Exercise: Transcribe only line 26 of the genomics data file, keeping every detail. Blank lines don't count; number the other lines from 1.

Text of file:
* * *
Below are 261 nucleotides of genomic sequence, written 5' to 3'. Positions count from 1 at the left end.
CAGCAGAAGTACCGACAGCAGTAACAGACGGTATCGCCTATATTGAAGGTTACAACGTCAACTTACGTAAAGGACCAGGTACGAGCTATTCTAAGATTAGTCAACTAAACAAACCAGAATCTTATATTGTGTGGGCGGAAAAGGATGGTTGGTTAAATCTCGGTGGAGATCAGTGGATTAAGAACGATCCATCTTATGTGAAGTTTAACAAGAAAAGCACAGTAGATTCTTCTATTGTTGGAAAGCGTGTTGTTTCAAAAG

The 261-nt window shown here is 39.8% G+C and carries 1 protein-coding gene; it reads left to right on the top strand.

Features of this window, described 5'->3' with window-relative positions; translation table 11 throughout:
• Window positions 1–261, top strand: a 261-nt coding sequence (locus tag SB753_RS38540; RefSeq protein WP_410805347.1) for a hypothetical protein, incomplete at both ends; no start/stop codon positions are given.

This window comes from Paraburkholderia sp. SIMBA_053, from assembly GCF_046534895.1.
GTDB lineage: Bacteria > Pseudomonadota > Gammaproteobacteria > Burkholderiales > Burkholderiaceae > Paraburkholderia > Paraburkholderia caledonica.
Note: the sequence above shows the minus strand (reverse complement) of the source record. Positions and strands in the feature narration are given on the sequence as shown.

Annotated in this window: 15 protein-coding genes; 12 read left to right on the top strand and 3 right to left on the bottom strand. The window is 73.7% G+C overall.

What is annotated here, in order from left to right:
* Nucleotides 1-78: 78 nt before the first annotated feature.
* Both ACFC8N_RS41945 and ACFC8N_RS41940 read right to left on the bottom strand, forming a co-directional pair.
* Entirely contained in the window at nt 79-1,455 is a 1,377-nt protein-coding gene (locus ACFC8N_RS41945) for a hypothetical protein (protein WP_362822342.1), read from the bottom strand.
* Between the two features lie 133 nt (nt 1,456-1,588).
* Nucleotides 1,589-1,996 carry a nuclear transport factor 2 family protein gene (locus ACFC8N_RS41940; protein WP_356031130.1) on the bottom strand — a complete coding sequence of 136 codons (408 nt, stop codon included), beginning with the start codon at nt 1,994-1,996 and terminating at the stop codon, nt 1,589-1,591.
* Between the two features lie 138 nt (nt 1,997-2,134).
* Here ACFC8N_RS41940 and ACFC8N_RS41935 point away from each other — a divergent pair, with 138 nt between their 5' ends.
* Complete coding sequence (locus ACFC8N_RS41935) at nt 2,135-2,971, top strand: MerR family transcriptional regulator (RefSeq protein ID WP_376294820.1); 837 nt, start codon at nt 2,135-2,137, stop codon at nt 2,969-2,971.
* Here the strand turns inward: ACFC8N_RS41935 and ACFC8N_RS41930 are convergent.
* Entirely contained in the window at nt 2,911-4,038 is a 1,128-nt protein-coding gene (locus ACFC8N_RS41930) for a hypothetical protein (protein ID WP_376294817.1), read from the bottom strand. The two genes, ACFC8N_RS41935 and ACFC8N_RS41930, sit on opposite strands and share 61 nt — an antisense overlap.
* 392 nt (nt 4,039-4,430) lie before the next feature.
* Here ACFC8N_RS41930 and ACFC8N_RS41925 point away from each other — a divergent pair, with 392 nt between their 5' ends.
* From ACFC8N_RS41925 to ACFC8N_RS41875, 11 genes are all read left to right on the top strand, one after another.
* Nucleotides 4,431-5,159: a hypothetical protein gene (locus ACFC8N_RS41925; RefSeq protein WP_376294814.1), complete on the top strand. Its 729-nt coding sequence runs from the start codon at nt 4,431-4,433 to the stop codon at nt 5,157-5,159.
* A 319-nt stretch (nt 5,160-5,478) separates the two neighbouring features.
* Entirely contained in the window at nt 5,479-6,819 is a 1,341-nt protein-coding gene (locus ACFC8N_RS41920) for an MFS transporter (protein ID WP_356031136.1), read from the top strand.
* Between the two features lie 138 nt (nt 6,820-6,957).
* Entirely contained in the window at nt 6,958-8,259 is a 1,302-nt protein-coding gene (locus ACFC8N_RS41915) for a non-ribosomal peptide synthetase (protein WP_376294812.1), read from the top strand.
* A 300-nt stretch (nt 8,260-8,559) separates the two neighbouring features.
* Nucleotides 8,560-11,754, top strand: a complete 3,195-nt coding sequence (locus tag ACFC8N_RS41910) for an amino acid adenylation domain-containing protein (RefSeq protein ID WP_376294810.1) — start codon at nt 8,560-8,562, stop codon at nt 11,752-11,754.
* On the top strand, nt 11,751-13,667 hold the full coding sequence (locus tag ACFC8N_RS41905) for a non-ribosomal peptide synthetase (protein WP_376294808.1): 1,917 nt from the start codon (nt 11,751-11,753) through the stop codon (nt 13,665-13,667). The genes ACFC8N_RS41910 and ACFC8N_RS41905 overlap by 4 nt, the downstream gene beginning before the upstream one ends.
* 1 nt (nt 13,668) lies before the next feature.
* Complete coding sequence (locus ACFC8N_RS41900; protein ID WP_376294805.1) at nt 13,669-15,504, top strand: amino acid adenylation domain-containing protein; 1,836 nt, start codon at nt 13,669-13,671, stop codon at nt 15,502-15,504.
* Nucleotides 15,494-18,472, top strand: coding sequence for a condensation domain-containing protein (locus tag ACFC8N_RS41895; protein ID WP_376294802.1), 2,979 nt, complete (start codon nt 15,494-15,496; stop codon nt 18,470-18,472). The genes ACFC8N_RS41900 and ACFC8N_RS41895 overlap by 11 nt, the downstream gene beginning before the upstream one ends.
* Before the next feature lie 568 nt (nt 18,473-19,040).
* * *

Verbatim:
* Entirely contained in the window at nt 5,479-6,819 is a 1,341-nt protein-coding gene (locus ACFC8N_RS41920) for an MFS transporter (protein ID WP_356031136.1), read from the top strand.